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17 April 2014 12:48 pm ,
Vol. 344 ,
Officials last week revealed that the U.S. contribution to ITER could cost $3.9 billion by 2034—roughly four times the...
An experimental hepatitis B drug that looked safe in animal trials tragically killed five of 15 patients in 1993. Now,...
Using the two high-quality genomes that exist for Neandertals and Denisovans, researchers find clues to gene activity...
A new report from the Intergovernmental Panel on Climate Change (IPCC) concludes that humanity has done little to slow...
Astronomers have discovered an Earth-sized planet in the habitable zone of a red dwarf—a star cooler than the sun—500...
Three years ago, Jennifer Francis of Rutgers University proposed that a warming Arctic was altering the behavior of the...
- 17 April 2014 12:48 pm , Vol. 344 , #6181
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ScienceShot: Martian Meteorite Full of Bits of Black Glass
11 October 2012 2:00 pm
Nomads scouring the Moroccan desert have recovered fragments of a meteorite seen blazing across the sky on 18 July 2011. Analyses of those pieces, from a meteorite dubbed Tissint after a village in the region where the stones landed, reveal that the parent object had been blasted from Mars long ago. Many other martian meteorites have been collected, but this émigré from the Red Planet is only the fifth ever collected after it was seen falling to Earth, the researchers report online today in Science. The largest known fragment (above) weighs about 1.1 kilograms and, like many meteorites, is covered by a black veneer created during the stone's plunge through Earth's atmosphere. Unlike all but one other martian meteorite, however, many of the small cracks in the fragment contain bits of black glass (the black veins and pepperlike bits exposed on the broken surface of the meteorite). That glass formed when material that had eroded from the martian surface was melted by the impact that lofted material into space about 700,000 years ago. The presence of short-lived radioactive forms of several elements created when the meteorite was exposed to cosmic rays during its interplanetary trek to Earth—especially vanadium-48, which has a half-life of about 16 days—indicate that the fragments are associated with the recent meteorite fall, the researchers say.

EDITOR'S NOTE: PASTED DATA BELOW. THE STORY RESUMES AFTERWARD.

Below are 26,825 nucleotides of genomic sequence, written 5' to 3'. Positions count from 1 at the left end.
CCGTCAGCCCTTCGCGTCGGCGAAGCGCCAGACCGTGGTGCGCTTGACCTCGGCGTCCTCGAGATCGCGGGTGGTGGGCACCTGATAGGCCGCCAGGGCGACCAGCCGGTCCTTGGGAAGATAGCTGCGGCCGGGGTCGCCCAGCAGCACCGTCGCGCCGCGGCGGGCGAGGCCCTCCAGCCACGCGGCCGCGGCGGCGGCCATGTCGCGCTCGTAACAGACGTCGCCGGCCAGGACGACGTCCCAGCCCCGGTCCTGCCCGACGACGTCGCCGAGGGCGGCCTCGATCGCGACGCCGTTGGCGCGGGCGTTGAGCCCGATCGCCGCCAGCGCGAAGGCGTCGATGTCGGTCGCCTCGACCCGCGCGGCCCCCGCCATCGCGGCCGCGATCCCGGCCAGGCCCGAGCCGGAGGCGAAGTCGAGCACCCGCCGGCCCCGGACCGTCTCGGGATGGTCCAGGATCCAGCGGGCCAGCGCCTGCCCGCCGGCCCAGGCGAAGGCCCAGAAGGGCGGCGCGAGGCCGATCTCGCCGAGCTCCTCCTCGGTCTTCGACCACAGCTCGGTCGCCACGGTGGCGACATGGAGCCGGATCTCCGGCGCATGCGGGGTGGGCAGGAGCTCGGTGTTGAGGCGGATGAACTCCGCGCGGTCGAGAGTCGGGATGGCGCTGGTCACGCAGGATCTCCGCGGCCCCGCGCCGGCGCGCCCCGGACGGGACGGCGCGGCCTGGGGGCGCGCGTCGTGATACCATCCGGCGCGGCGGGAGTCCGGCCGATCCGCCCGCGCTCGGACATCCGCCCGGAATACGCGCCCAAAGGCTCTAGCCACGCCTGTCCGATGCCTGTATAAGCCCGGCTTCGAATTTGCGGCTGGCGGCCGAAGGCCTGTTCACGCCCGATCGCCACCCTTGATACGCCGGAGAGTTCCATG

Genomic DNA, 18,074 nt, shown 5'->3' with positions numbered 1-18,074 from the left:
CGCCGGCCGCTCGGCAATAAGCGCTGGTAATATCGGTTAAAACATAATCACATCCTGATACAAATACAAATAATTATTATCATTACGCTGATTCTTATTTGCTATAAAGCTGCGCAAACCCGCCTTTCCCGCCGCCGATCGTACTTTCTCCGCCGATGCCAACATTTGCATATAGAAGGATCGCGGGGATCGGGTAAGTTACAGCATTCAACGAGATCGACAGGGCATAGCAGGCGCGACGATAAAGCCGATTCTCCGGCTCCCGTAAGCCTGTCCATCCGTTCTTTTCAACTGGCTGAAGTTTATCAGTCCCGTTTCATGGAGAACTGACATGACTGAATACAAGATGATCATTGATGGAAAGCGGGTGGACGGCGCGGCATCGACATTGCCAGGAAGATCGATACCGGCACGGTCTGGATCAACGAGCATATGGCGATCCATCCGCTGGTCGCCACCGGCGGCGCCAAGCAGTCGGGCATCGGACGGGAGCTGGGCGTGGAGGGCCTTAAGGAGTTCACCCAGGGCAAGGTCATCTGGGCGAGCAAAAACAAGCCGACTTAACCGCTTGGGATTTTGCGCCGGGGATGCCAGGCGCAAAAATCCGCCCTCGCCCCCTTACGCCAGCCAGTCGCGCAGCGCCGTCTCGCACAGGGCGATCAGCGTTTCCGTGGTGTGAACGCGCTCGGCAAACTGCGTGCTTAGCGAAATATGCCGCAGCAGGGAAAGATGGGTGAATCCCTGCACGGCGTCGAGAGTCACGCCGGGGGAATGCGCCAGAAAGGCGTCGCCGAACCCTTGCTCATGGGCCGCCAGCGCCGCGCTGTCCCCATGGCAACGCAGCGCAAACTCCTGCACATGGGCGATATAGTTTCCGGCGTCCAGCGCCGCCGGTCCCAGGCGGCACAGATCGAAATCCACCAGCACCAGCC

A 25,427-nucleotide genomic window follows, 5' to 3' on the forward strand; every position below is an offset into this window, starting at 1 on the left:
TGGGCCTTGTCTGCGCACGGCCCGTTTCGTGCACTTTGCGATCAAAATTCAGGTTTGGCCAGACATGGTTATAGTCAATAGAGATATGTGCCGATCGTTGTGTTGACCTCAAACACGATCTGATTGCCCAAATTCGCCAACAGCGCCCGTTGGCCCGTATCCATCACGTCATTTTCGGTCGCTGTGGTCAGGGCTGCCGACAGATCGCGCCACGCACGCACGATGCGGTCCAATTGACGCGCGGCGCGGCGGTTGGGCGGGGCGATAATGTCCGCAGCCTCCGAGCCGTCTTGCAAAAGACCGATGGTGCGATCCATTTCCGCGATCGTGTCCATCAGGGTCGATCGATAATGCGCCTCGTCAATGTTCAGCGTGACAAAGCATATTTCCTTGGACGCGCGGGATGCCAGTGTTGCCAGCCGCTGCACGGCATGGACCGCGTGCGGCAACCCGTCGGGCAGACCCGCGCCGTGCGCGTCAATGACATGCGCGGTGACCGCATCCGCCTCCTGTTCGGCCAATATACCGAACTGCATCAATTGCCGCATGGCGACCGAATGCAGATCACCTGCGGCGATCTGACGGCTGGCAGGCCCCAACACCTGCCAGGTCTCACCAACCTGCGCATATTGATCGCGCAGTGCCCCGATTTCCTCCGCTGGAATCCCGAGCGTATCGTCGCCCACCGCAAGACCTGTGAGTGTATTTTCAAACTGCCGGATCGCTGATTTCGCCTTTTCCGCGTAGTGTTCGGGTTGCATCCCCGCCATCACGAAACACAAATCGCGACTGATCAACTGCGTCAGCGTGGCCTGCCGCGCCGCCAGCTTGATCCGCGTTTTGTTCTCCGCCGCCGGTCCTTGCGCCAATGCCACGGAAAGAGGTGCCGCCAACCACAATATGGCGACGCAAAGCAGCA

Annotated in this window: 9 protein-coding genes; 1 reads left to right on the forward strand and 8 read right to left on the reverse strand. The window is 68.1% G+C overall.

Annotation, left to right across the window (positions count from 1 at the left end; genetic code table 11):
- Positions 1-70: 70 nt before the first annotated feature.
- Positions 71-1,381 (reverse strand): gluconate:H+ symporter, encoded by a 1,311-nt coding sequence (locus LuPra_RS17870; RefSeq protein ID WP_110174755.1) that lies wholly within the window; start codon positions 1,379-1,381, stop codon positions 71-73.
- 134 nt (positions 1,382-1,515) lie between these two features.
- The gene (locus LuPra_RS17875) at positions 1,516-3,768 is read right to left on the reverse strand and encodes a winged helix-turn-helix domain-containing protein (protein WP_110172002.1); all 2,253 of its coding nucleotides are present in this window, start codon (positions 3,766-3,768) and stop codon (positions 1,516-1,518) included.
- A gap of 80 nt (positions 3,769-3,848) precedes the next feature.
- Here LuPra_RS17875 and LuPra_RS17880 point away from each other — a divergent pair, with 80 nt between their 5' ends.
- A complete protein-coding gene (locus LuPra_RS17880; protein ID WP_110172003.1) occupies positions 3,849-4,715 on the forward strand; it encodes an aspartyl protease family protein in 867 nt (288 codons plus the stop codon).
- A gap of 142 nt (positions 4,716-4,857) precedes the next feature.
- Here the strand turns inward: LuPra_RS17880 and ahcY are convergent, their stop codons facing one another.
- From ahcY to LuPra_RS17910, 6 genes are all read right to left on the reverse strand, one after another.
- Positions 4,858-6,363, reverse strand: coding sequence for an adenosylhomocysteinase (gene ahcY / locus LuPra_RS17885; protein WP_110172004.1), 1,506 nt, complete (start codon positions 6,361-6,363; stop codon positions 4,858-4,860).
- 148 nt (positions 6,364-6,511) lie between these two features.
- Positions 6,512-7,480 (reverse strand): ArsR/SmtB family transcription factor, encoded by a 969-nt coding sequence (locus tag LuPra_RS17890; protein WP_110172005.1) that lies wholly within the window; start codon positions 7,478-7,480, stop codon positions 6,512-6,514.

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*Correction, 12 October: Contrary to our initial report, many of the meteorite fragments were collected by desert nomads, not by researchers.